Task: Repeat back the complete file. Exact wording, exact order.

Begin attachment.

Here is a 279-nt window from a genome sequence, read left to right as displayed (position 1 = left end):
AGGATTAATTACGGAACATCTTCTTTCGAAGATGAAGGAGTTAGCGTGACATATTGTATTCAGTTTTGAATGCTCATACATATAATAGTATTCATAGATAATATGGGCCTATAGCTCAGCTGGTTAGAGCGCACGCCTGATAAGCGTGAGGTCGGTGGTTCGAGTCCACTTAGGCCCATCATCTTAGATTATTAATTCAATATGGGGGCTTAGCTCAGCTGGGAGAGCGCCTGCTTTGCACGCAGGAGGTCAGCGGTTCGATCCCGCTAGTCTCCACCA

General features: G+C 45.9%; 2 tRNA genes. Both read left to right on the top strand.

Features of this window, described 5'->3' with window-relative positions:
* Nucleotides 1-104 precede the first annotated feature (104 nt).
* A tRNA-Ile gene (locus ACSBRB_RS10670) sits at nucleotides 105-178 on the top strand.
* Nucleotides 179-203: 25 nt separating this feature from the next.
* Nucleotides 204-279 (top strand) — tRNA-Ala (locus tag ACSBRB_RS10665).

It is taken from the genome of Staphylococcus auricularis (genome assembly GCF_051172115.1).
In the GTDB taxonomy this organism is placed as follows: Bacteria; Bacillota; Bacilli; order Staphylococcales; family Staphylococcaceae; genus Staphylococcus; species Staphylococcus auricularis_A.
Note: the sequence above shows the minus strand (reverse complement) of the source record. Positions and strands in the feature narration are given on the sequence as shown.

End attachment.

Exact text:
Here is a 279-nt window from a genome sequence, read left to right as displayed (position 1 = left end):
AGGATTAATTACGGAACATCTTCTTTCGAAGATGAAGGAGTTAGCGTGACATATTGTATTCAGTTTTGAATGCTCATACATATAATAGTATTCATAGATAATATGGGCCTATAGCTCAGCTGGTTAGAGCGCACGCCTGATAAGCGTGAGGTCGGTGGTTCGAGTCCACTTAGGCCCATCATCTTAGATTATTAATTCAATATGGGGGCTTAGCTCAGCTGGGAGAGCGCCTGCTTTGCACGCAGGAGGTCAGCGGTTCGATCCCGCTAGTCTCCACCA

General features: G+C 45.9%; 2 tRNA genes. Both read left to right on the top strand.

Features of this window, described 5'->3' with window-relative positions:
* Nucleotides 1-104 precede the first annotated feature (104 nt).
* A tRNA-Ile gene (locus ACSBRB_RS10670) sits at nucleotides 105-178 on the top strand.
* Nucleotides 179-203: 25 nt separating this feature from the next.
* Nucleotides 204-279 (top strand) — tRNA-Ala (locus tag ACSBRB_RS10665).

It is taken from the genome of Staphylococcus auricularis (genome assembly GCF_051172115.1).
In the GTDB taxonomy this organism is placed as follows: Bacteria; Bacillota; Bacilli; order Staphylococcales; family Staphylococcaceae; genus Staphylococcus; species Staphylococcus auricularis_A.
Note: the sequence above shows the minus strand (reverse complement) of the source record. Positions and strands in the feature narration are given on the sequence as shown.